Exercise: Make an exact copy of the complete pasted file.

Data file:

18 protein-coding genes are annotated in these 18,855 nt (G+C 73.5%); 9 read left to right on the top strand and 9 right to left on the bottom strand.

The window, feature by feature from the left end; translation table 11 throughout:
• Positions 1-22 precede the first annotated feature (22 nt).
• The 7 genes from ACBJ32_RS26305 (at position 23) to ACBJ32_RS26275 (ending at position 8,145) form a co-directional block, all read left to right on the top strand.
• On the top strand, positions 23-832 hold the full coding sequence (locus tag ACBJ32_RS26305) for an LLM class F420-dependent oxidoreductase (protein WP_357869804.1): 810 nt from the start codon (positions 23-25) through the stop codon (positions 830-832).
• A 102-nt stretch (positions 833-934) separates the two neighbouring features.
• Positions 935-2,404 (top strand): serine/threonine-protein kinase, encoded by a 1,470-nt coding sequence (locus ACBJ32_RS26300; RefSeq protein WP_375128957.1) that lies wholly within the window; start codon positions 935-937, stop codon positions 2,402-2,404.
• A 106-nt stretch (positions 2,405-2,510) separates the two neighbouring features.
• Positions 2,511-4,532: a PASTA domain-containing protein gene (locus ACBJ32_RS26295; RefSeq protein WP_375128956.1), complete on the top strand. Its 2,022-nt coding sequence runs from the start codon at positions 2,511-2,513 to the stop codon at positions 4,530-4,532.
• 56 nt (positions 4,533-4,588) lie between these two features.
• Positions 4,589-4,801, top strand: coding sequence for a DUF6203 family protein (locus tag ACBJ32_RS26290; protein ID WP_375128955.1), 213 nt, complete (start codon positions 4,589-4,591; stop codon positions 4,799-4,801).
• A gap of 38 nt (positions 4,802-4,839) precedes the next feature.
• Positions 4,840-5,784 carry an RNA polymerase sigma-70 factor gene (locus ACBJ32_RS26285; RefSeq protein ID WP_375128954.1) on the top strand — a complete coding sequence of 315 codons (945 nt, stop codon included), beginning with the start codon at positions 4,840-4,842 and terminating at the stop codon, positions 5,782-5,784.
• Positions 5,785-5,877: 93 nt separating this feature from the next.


18 protein-coding genes are annotated in these 18,855 nt (G+C 73.5%); 9 read left to right on the top strand and 9 right to left on the bottom strand.

The window, feature by feature from the left end; translation table 11 throughout:
• Positions 1-22 precede the first annotated feature (22 nt).
• The 7 genes from ACBJ32_RS26305 (at position 23) to ACBJ32_RS26275 (ending at position 8,145) form a co-directional block, all read left to right on the top strand.
• On the top strand, positions 23-832 hold the full coding sequence (locus tag ACBJ32_RS26305) for an LLM class F420-dependent oxidoreductase (protein WP_357869804.1): 810 nt from the start codon (positions 23-25) through the stop codon (positions 830-832).
• A 102-nt stretch (positions 833-934) separates the two neighbouring features.
• Positions 935-2,404 (top strand): serine/threonine-protein kinase, encoded by a 1,470-nt coding sequence (locus ACBJ32_RS26300; RefSeq protein WP_375128957.1) that lies wholly within the window; start codon positions 935-937, stop codon positions 2,402-2,404.
• A 106-nt stretch (positions 2,405-2,510) separates the two neighbouring features.
• Positions 2,511-4,532: a PASTA domain-containing protein gene (locus ACBJ32_RS26295; RefSeq protein WP_375128956.1), complete on the top strand. Its 2,022-nt coding sequence runs from the start codon at positions 2,511-2,513 to the stop codon at positions 4,530-4,532.
• 56 nt (positions 4,533-4,588) lie between these two features.
• Positions 4,589-4,801, top strand: coding sequence for a DUF6203 family protein (locus tag ACBJ32_RS26290; protein ID WP_375128955.1), 213 nt, complete (start codon positions 4,589-4,591; stop codon positions 4,799-4,801).
• A gap of 38 nt (positions 4,802-4,839) precedes the next feature.
• Positions 4,840-5,784 carry an RNA polymerase sigma-70 factor gene (locus ACBJ32_RS26285; RefSeq protein ID WP_375128954.1) on the top strand — a complete coding sequence of 315 codons (945 nt, stop codon included), beginning with the start codon at positions 4,840-4,842 and terminating at the stop codon, positions 5,782-5,784.
• Positions 5,785-5,877: 93 nt separating this feature from the next.